CLEVELAND -- Federal officials say Raymone "Ramone" Clements, 42, of Cleveland, the man accused of shooting a dog in Cleveland Heights' Forest Hills Park and leaving the dog for dead, has been criminally indicted by federal officials for being a felon in possession of ammunition, something not allowed by his previous convictions.
The charge carries a maximum penalty of 10 years in prison.
Clements, who was scheduled to be arraigned in Cuyahoga County Common Pleas Court at 8:30 Friday morning on charges relating to shooting the dog now named "Forrest," is on the run.
Anyone with information about Clements' whereabouts is asked to call 1-800-ATF-GUNS or the Cleveland Heights Police Department 1-216-321-1234.
Clements was found to have one round of .357-caliber ammunition and two rounds of .22-caliber ammunition on Dec. 20, 2012, despite previous convictions in the Cuyahoga County Court of Common Pleas for rape (2006), drug trafficking (2003) and aggravated robbery (1991), according to the indictment.
This case began when Clements was accused of tying "Forrest" to a tree in Cleveland Heights Nov. 25, then shooting the dog, leaving him for dead.
Dog walker Dee Shedlow found the mastiff dog -- now named Forrest -- early Nov. 26 and the PAWS Ohio rescue group took care of him. Forest was emaciated, weighing only 70 pounds. Forest, now recovered, is now living in a loving home in Solon.
In that incident, Clements has been charged with animal cruelty, discharging a weapon in city limits and having weapons under disability. If convicted on all counts, Clements faces 5 years and 7 and a half months in prison.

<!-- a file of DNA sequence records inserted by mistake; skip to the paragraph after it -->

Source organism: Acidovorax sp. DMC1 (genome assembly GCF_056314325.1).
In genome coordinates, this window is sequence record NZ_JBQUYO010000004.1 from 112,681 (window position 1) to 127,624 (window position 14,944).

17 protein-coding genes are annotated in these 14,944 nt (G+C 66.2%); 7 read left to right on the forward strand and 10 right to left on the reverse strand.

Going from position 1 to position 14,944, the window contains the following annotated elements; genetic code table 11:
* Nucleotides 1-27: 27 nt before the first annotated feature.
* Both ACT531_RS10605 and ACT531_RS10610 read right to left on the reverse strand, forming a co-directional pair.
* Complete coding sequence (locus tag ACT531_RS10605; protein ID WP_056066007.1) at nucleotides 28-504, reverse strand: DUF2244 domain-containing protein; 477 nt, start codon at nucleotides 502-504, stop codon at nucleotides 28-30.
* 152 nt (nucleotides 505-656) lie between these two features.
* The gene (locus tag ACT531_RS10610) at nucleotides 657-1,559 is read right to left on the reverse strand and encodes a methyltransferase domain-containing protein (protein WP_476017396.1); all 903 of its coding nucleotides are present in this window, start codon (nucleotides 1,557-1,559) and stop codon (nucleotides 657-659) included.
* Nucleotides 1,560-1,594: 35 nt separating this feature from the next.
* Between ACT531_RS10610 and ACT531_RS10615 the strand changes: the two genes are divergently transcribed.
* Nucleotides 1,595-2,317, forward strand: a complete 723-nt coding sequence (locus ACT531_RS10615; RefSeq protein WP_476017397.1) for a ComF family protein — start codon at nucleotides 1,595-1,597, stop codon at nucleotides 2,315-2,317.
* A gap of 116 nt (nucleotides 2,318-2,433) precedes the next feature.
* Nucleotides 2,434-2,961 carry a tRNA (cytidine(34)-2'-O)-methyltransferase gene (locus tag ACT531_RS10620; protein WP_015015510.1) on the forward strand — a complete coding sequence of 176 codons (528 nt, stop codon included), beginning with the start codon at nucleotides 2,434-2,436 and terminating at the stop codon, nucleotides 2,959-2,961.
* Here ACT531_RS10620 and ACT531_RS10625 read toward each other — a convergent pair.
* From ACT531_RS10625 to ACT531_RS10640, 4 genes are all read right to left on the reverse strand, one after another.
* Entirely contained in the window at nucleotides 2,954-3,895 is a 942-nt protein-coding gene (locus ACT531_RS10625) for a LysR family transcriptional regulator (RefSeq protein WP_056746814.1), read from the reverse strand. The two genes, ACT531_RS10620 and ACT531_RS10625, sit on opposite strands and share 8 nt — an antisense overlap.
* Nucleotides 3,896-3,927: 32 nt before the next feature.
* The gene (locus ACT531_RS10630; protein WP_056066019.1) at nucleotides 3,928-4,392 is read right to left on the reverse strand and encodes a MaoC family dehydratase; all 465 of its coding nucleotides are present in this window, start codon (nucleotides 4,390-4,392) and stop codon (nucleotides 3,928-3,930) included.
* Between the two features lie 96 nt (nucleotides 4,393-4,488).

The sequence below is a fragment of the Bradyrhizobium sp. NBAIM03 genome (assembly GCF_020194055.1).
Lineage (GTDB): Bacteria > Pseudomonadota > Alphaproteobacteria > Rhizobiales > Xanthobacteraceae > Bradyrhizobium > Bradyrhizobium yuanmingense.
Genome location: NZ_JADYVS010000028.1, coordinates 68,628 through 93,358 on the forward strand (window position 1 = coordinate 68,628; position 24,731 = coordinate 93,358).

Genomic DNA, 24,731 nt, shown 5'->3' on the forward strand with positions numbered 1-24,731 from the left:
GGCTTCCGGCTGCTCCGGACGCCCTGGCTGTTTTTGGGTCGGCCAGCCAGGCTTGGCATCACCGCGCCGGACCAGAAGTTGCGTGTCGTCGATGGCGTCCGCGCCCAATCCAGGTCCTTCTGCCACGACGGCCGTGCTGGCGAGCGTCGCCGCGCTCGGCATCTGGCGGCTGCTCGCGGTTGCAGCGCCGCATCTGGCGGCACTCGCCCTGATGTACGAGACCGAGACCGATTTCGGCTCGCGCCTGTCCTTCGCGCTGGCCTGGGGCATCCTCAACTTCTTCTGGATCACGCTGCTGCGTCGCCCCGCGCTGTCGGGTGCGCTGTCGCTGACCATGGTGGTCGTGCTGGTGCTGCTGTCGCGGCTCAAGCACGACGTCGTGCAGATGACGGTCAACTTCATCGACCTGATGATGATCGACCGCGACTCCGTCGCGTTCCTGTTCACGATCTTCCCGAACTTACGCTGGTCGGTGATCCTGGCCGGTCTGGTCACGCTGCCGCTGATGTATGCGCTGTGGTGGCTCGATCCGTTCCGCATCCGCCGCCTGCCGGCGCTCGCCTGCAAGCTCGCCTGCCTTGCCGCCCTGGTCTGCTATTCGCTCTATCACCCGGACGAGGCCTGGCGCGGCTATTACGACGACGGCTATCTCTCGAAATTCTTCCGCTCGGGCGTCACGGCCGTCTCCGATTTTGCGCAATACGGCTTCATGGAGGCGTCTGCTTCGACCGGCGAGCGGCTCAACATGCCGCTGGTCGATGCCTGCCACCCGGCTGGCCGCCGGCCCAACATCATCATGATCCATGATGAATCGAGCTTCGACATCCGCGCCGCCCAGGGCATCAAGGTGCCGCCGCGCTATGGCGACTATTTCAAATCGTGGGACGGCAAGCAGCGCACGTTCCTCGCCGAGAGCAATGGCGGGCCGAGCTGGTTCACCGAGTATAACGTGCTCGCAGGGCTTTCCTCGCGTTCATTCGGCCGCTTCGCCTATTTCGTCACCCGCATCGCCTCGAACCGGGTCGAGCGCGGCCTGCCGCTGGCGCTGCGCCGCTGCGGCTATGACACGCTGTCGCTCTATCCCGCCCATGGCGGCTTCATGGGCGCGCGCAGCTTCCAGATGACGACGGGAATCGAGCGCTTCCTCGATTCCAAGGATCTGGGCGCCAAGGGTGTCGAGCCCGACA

Clements is a convicted felon and is not permitted to have a weapon. Court records show Clements has five aliases and began his criminal career at the age of 18, being convicted of receiving stolen property.
He failed to show for his first court appearance back in 1988 and was arrested on a warrant.
Clements has 17 cases that he has been involved in. His last prison term, after he pleaded guilty in 2006 to rape against victims who were under 13, was five years.
He left prison in 2011.
"This office places a high priority on keeping firearms and ammunition out of the hands of those who are forbidden by law from obtaining them," U.S. Attorney Steve Dettelbach said.
"Whether is a person using a gun to commit a violent crime, a felon illegally obtaining ammunition or a straw purchaser trying to circumvent the law, we will aggressively pursue those who would violate our nation's firearms laws."
The United States Attorney's Office for the Northern District of Ohio filed 176 indictments for violations of federal firearms laws last year, with the average sentence being more than six years in prison.